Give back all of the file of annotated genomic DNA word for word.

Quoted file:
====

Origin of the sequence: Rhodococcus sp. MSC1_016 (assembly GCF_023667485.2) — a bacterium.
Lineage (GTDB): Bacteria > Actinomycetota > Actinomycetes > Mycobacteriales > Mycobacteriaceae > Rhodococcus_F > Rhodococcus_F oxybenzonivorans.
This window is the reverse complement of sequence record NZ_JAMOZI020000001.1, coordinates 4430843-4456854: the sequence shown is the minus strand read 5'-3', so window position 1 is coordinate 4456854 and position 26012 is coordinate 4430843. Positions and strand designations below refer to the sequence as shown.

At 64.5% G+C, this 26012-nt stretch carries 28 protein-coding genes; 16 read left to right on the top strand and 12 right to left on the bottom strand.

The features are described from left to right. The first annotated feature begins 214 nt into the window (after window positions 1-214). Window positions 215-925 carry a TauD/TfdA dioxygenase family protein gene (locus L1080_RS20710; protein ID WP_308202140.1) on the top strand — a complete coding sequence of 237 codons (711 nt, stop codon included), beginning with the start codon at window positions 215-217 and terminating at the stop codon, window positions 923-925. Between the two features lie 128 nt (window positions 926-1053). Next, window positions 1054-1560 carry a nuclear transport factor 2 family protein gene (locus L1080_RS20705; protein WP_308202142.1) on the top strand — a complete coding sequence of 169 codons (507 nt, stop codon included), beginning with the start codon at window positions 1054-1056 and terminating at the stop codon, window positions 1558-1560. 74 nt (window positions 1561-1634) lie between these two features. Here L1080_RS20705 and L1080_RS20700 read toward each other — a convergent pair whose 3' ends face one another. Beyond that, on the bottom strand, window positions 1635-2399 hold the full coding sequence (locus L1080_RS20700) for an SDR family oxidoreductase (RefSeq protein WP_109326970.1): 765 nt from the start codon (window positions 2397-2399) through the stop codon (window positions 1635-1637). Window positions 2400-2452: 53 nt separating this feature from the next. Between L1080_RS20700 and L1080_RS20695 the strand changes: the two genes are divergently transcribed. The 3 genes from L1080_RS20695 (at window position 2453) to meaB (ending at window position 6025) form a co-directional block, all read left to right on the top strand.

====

Origin of the sequence: Rhodococcus sp. MSC1_016 (assembly GCF_023667485.2) — a bacterium.
Lineage (GTDB): Bacteria > Actinomycetota > Actinomycetes > Mycobacteriales > Mycobacteriaceae > Rhodococcus_F > Rhodococcus_F oxybenzonivorans.
This window is the reverse complement of sequence record NZ_JAMOZI020000001.1, coordinates 4430843-4456854: the sequence shown is the minus strand read 5'-3', so window position 1 is coordinate 4456854 and position 26012 is coordinate 4430843. Positions and strand designations below refer to the sequence as shown.

At 64.5% G+C, this 26012-nt stretch carries 28 protein-coding genes; 16 read left to right on the top strand and 12 right to left on the bottom strand.

The features are described from left to right. The first annotated feature begins 214 nt into the window (after window positions 1-214). Window positions 215-925 carry a TauD/TfdA dioxygenase family protein gene (locus L1080_RS20710; protein ID WP_308202140.1) on the top strand — a complete coding sequence of 237 codons (711 nt, stop codon included), beginning with the start codon at window positions 215-217 and terminating at the stop codon, window positions 923-925. Between the two features lie 128 nt (window positions 926-1053). Next, window positions 1054-1560 carry a nuclear transport factor 2 family protein gene (locus L1080_RS20705; protein WP_308202142.1) on the top strand — a complete coding sequence of 169 codons (507 nt, stop codon included), beginning with the start codon at window positions 1054-1056 and terminating at the stop codon, window positions 1558-1560. 74 nt (window positions 1561-1634) lie between these two features. Here L1080_RS20705 and L1080_RS20700 read toward each other — a convergent pair whose 3' ends face one another. Beyond that, on the bottom strand, window positions 1635-2399 hold the full coding sequence (locus L1080_RS20700) for an SDR family oxidoreductase (RefSeq protein WP_109326970.1): 765 nt from the start codon (window positions 2397-2399) through the stop codon (window positions 1635-1637). Window positions 2400-2452: 53 nt separating this feature from the next. Between L1080_RS20700 and L1080_RS20695 the strand changes: the two genes are divergently transcribed. The 3 genes from L1080_RS20695 (at window position 2453) to meaB (ending at window position 6025) form a co-directional block, all read left to right on the top strand.